HOLE 7 – Par 4, This was Ian’s favourite hole. The 2nd hardest hole on the course, it begins with an uphill drive to a plateau, leaving a long iron shot over ‘moguls’ to a very well protected and sloping green – this hole could be a real a card-wrecker!
HOLE 13 – Par 4, A downhill dogleg right, leftish to the green, with a fairly long carry to the fairway sloping to a water hazard on the right, a lake preceding the green. Must be very pretty in the Springtime with all the foliage on the trees surrounding the approach.
HOLE 16 – Par 3, One of the 4 stunning final holes, short but water on the right and three large bunkers guarding the approach to the green. The day we played I had to shout Fore! as my lovely shot went towards one of the bunkers, lovingly attended by one of the greenkeepers, who kindly allowed me to take a free drop… I was very apologetic, who wants to injure such a great team!
The final four holes provide the most beautiful layout, creating an incredible finish: The 15th & 18th greens are islands.
I had the privilege to accompany Monsieur Mullins on this two-day tour of this extraordinary scene at the Golf National.
There is a nice atmosphere in this very well managed golf venue (there are 2 other courses, The Aigle 18 holes, and The Oiselet, a 9 Academy course), a very large open-air driving range, putting greens, a Clubhouse modernly furnished with bar for drinks & food.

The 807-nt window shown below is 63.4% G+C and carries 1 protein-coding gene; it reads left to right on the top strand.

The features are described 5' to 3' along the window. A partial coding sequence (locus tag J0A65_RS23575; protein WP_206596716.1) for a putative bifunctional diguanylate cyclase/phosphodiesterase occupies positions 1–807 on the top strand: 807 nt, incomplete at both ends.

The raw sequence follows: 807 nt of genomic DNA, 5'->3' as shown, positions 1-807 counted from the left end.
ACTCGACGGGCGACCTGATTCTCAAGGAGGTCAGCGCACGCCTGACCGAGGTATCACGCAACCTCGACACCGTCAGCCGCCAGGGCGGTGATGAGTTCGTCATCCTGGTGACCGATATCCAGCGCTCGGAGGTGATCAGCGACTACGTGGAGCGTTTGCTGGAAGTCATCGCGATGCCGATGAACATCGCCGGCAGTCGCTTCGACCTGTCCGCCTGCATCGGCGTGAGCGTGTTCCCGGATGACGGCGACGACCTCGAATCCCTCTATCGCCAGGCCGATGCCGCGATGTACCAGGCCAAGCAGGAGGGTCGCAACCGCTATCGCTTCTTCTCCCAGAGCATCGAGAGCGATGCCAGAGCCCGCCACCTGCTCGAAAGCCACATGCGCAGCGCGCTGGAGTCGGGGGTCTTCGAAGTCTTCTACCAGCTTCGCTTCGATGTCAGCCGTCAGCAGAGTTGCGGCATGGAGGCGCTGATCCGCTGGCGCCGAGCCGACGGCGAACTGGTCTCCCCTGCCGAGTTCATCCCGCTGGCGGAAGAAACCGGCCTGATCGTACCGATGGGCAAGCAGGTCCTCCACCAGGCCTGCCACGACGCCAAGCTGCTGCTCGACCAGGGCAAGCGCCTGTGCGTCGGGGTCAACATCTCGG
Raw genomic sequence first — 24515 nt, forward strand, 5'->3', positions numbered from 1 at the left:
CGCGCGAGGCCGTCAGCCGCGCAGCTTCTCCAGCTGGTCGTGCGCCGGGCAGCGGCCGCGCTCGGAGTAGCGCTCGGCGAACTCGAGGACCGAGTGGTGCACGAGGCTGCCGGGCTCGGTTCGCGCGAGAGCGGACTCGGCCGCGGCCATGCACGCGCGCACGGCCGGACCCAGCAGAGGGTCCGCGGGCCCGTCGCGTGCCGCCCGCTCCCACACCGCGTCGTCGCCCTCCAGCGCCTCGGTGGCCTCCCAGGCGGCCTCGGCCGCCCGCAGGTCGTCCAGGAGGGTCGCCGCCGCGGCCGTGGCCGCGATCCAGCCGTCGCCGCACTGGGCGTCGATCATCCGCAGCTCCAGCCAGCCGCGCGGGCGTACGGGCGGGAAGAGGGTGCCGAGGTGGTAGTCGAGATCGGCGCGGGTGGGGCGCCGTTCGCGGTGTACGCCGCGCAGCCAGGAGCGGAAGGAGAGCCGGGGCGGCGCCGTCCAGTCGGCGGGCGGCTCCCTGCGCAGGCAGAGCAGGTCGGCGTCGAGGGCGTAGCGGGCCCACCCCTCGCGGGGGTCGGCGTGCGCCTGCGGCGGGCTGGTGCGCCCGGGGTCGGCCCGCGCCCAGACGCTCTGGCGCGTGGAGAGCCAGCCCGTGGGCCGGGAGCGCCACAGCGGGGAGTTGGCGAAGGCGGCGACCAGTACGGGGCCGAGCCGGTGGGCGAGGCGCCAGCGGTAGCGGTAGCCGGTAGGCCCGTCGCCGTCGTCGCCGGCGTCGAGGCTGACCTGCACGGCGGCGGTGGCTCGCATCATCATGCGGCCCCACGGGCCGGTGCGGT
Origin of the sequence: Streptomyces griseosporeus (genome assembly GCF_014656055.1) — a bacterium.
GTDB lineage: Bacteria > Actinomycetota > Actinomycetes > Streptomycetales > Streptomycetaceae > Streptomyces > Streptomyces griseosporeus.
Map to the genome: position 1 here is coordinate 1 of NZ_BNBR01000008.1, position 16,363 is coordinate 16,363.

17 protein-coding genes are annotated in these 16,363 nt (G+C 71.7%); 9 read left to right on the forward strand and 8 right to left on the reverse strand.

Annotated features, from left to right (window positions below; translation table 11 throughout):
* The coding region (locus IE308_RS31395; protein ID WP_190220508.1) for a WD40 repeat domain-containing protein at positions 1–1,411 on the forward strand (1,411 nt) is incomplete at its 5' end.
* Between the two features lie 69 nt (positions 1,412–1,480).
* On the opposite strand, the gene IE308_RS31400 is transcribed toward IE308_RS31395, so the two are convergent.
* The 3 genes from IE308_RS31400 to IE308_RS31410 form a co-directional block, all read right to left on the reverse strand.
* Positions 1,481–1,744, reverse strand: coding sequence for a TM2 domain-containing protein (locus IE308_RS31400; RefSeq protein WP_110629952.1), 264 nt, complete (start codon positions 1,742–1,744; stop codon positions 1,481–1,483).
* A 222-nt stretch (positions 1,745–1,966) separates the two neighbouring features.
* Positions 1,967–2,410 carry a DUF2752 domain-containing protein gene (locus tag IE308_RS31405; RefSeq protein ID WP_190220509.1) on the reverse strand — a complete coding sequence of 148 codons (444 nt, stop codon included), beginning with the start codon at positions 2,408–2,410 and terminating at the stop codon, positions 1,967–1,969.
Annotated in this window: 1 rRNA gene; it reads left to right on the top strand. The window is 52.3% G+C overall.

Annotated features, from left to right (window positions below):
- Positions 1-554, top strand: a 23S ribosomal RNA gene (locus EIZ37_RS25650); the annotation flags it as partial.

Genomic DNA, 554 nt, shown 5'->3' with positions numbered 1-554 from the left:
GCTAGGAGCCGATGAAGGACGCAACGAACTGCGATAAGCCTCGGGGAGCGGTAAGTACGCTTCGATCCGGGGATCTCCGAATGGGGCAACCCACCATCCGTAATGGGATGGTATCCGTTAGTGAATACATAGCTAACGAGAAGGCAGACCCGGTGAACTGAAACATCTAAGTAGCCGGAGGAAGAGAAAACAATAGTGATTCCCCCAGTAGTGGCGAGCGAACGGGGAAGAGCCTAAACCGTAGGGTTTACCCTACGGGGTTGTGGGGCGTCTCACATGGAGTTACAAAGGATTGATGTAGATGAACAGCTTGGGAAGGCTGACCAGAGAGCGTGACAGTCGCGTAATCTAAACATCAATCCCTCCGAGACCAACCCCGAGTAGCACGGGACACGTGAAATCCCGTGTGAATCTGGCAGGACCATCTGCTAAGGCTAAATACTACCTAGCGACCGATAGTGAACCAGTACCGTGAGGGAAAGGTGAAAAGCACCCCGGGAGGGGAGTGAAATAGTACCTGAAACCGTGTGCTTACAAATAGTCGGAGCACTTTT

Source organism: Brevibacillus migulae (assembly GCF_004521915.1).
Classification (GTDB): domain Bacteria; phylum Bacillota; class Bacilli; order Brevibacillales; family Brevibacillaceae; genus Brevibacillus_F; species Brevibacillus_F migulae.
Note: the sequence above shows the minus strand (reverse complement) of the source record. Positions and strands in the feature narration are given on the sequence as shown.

A dedicated team, who understand what a golf course & surroundings need to be like, how to create an image, how to treat its visiting golfers, one can feel it is managed with “LOVE” (see above).
Extremely warm, friendly & relaxed welcome in the chic Pro shop/Reception (it tops Wentworth’s), gorgeous & technical golf clothing with all the other goodies one needs for a good round, lots of the 2018 Ryder Cup memorabilia, a very artistic photo book by Claude Rodriguez that got my eye.
Le Golf National – Ryder Cup Course Review – The Verdict …
5 Out of 5!
My recommendation is to go, and go now!
You will have a very enjoyable experience on one of the Top 10 European golf courses, L’ Albatros will make history in the 2018 golfing world as its only the second time ever the event has been held outside of Great Britain.
For me, it was a proud moment to be on my home ground, I felt spoilt, I hope from the bottom of my heart that many “Social Golfers” will embrace the opportunity to play The Albatros course before end of August (or from October) and remember, if you need a native speaker, think of me….
Le Golf National – Ryder Cup Course Review by Brigitte Lockwood
Le Golf National – Ryder Cup Course Review – How To Get There with Golf Escapes…
We used these experts to make our booking and it couldn’t have been easier. Whether you want to play the course OR attend the event itself, Golf escapes can help.
Here are a few tips to remember when traveling to Le Golf National…
1. Le Shuttle Folkestone – arrive 45 minutes before departure to ensure a smooth experience.
2. Don’t forget the one hour time difference if you are planning to play golf on your arrival day.
3. Once you are in France, remember to drive on the right (this may sound obvious but…)
4. Know your obligations when driving in France e.g. warning triangles & high visibility jackets are a legal requirement. As are headlights reflectors, roadside recovery, a spare headlight bulb, your logbook and a copy of your insurance.
Finally, note, the course itself only closes just under a month before the big occasion.